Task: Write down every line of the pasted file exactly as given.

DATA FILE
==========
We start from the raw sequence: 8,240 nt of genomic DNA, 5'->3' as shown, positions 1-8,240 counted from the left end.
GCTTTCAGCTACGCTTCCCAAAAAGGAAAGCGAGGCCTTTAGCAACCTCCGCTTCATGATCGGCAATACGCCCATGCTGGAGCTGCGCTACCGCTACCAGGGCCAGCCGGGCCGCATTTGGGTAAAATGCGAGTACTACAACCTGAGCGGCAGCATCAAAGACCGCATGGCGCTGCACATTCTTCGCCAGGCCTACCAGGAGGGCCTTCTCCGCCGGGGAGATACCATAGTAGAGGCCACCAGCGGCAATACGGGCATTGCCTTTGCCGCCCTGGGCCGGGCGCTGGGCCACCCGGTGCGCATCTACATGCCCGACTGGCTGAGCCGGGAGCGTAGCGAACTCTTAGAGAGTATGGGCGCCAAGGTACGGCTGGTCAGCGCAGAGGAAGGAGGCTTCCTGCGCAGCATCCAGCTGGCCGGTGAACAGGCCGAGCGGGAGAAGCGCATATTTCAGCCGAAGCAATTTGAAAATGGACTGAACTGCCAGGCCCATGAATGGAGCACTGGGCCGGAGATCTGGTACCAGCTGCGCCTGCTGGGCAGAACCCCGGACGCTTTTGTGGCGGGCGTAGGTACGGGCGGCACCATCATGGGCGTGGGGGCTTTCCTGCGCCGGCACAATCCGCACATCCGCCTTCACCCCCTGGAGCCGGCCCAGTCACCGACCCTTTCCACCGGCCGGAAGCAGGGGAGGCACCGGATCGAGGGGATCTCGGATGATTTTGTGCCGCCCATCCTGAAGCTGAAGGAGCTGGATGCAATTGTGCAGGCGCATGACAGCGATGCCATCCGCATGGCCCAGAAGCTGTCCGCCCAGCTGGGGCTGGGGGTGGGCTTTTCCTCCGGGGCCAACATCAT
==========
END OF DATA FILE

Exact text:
We start from the raw sequence: 8,240 nt of genomic DNA, 5'->3' as shown, positions 1-8,240 counted from the left end.
GCTTTCAGCTACGCTTCCCAAAAAGGAAAGCGAGGCCTTTAGCAACCTCCGCTTCATGATCGGCAATACGCCCATGCTGGAGCTGCGCTACCGCTACCAGGGCCAGCCGGGCCGCATTTGGGTAAAATGCGAGTACTACAACCTGAGCGGCAGCATCAAAGACCGCATGGCGCTGCACATTCTTCGCCAGGCCTACCAGGAGGGCCTTCTCCGCCGGGGAGATACCATAGTAGAGGCCACCAGCGGCAATACGGGCATTGCCTTTGCCGCCCTGGGCCGGGCGCTGGGCCACCCGGTGCGCATCTACATGCCCGACTGGCTGAGCCGGGAGCGTAGCGAACTCTTAGAGAGTATGGGCGCCAAGGTACGGCTGGTCAGCGCAGAGGAAGGAGGCTTCCTGCGCAGCATCCAGCTGGCCGGTGAACAGGCCGAGCGGGAGAAGCGCATATTTCAGCCGAAGCAATTTGAAAATGGACTGAACTGCCAGGCCCATGAATGGAGCACTGGGCCGGAGATCTGGTACCAGCTGCGCCTGCTGGGCAGAACCCCGGACGCTTTTGTGGCGGGCGTAGGTACGGGCGGCACCATCATGGGCGTGGGGGCTTTCCTGCGCCGGCACAATCCGCACATCCGCCTTCACCCCCTGGAGCCGGCCCAGTCACCGACCCTTTCCACCGGCCGGAAGCAGGGGAGGCACCGGATCGAGGGGATCTCGGATGATTTTGTGCCGCCCATCCTGAAGCTGAAGGAGCTGGATGCAATTGTGCAGGCGCATGACAGCGATGCCATCCGCATGGCCCAGAAGCTGTCCGCCCAGCTGGGGCTGGGGGTGGGCTTTTCCTCCGGGGCCAACATCAT